caitiff

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English[edit]

Etymology[edit]

From Old French caitif (captive), a variant of chaitif (French chétif), from a Proto-Romance alteration of Latin captivus (captive); compare Italian cattivo (bad, wicked).

Pronunciation[edit]

Noun[edit]

caitiff (plural caitiffs)

  1. A base or despicable person; a wretch
  2. (obsolete) a captive or prisoner, particularly a galley slave
  3. (archaic) a villain, a coward or wretch
    • Late 14th century, Geoffrey Chaucer, "The Knight's Tale", The Canterbury Tales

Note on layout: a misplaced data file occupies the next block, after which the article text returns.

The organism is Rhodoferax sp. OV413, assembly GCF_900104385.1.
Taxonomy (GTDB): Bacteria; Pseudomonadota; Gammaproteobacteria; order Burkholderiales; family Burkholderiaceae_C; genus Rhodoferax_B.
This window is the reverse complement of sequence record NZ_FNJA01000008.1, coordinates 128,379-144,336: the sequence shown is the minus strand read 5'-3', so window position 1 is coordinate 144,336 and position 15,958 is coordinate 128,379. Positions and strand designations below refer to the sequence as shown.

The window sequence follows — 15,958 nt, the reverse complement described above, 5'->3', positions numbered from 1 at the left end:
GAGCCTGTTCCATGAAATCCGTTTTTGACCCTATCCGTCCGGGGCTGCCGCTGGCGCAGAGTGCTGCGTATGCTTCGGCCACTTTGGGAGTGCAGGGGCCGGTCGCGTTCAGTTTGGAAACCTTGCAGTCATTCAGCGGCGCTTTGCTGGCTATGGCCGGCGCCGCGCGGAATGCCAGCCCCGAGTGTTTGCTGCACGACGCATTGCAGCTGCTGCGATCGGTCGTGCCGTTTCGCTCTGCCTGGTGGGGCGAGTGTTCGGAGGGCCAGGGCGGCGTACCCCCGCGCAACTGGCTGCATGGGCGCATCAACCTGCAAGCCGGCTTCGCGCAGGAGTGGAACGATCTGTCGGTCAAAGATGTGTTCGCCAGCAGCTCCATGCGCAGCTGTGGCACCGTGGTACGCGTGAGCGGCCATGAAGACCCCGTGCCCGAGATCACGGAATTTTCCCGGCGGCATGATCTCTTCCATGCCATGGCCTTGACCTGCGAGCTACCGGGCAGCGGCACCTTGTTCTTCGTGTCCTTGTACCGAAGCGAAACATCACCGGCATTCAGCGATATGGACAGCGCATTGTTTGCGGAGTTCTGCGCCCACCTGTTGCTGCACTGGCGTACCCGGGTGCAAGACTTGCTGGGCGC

For, certes, lord, þer is noon of us alle / Þat she ne haþ been a duchesse or a queene. / Now be we caytyves, as it is wel seene, / Þanked be Fortune and hire false wheel
    • 1989, Anthony Burgess, The Devil's Mode
      ‘There are plenty of Huns who have defected to the Romans, seeking gold and a quiet life. One of my first tasks as paramount chief is to bring those caitiffs back and crucify them.’

Adjective[edit]

caitiff (comparative more caitiff, superlative most caitiff)

  1. Especially despicable; cowardly